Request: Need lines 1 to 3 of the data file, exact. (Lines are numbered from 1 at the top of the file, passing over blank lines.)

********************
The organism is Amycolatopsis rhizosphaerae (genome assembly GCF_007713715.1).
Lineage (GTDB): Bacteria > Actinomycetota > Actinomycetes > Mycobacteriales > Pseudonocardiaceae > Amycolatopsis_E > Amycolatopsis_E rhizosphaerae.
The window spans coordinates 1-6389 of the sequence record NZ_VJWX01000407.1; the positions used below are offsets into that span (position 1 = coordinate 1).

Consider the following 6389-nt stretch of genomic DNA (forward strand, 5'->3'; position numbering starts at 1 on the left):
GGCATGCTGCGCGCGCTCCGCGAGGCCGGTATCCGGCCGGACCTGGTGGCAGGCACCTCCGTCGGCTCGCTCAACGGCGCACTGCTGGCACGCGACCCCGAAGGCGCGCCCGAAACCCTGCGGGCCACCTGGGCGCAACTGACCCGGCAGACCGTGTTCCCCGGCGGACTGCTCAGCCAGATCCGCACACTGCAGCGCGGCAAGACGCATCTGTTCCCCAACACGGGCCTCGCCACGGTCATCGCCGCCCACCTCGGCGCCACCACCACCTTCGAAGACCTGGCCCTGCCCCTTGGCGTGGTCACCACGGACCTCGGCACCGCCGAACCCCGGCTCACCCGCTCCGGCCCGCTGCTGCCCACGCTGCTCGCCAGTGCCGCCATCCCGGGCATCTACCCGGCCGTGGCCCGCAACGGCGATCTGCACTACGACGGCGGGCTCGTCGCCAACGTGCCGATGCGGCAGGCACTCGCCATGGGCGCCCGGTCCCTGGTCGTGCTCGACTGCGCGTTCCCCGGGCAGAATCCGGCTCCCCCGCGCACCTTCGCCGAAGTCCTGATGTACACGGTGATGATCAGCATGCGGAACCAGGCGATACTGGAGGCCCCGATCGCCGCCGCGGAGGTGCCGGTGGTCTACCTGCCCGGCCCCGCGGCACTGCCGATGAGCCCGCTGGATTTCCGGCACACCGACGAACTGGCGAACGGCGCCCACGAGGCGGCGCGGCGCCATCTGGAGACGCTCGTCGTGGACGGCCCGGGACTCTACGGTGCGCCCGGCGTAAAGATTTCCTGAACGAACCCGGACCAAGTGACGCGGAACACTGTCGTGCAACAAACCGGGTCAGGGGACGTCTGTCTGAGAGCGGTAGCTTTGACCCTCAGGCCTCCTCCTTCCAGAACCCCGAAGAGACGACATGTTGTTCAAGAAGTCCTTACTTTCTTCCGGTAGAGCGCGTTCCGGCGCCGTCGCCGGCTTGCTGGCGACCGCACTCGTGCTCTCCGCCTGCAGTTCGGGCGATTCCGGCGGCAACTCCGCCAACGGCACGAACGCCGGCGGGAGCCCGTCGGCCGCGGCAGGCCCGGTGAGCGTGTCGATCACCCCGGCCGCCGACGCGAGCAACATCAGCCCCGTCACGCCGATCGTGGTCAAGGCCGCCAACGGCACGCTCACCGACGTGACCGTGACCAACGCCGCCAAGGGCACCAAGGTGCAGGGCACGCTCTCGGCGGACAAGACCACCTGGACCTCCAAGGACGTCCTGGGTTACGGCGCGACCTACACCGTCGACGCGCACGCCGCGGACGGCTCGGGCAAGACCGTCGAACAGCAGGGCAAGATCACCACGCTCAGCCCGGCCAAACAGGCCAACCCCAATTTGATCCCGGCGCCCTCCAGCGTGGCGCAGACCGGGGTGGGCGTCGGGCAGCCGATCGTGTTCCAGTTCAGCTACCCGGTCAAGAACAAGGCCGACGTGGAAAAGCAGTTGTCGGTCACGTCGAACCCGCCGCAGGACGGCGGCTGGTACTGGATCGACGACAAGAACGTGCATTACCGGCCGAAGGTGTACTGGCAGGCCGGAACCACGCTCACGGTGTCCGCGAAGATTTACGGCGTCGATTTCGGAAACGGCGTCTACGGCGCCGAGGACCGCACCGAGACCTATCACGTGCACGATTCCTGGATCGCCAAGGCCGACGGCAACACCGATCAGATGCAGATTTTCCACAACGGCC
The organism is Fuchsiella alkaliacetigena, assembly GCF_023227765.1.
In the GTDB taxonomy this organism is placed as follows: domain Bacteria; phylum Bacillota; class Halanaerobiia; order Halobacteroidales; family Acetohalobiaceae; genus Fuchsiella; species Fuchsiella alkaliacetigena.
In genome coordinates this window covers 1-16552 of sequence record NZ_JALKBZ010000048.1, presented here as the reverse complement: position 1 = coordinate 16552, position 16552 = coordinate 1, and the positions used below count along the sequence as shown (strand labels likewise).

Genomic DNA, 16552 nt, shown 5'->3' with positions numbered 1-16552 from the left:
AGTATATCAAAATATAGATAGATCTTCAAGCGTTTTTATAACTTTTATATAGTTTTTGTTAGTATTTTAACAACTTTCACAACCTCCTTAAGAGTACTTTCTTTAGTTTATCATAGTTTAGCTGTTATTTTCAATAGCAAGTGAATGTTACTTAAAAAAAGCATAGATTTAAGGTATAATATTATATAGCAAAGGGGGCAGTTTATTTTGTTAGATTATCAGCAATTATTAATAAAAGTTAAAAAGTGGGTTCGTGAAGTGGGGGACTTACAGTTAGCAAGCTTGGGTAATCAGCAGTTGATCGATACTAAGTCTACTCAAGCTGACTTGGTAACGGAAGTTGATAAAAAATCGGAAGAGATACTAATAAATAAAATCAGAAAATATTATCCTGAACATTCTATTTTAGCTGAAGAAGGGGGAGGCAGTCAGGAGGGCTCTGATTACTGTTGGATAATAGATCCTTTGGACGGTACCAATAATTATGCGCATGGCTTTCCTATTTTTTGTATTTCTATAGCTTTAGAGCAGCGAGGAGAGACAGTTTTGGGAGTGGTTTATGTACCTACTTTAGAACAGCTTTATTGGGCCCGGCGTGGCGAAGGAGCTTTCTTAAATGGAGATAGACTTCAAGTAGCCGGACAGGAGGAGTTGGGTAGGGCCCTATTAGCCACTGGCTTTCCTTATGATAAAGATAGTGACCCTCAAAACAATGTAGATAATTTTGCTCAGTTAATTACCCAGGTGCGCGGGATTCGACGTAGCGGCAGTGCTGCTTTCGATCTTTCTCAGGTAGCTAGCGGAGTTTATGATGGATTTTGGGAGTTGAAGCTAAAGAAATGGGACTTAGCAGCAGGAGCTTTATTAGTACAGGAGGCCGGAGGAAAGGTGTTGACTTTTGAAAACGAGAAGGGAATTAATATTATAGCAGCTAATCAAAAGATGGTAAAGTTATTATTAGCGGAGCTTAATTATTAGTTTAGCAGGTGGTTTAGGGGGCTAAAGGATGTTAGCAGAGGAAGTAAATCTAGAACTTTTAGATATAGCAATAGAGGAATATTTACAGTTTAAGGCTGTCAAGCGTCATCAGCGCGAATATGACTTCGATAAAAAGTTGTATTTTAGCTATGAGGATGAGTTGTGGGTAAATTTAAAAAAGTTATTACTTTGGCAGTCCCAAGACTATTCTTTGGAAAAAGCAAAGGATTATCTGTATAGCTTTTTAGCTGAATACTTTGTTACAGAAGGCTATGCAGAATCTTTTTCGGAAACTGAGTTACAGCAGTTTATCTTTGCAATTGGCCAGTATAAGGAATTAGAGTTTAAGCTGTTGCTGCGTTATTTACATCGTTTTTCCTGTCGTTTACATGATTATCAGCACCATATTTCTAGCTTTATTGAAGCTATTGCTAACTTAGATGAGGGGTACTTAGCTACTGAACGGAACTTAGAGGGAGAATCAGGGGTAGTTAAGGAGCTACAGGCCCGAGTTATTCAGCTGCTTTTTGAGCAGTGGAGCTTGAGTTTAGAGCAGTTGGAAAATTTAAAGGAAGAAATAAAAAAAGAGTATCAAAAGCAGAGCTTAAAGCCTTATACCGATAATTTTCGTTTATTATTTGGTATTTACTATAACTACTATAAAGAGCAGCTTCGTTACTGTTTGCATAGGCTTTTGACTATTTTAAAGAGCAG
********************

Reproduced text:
The organism is Amycolatopsis rhizosphaerae (genome assembly GCF_007713715.1).
Lineage (GTDB): Bacteria > Actinomycetota > Actinomycetes > Mycobacteriales > Pseudonocardiaceae > Amycolatopsis_E > Amycolatopsis_E rhizosphaerae.
The window spans coordinates 1-6389 of the sequence record NZ_VJWX01000407.1; the positions used below are offsets into that span (position 1 = coordinate 1).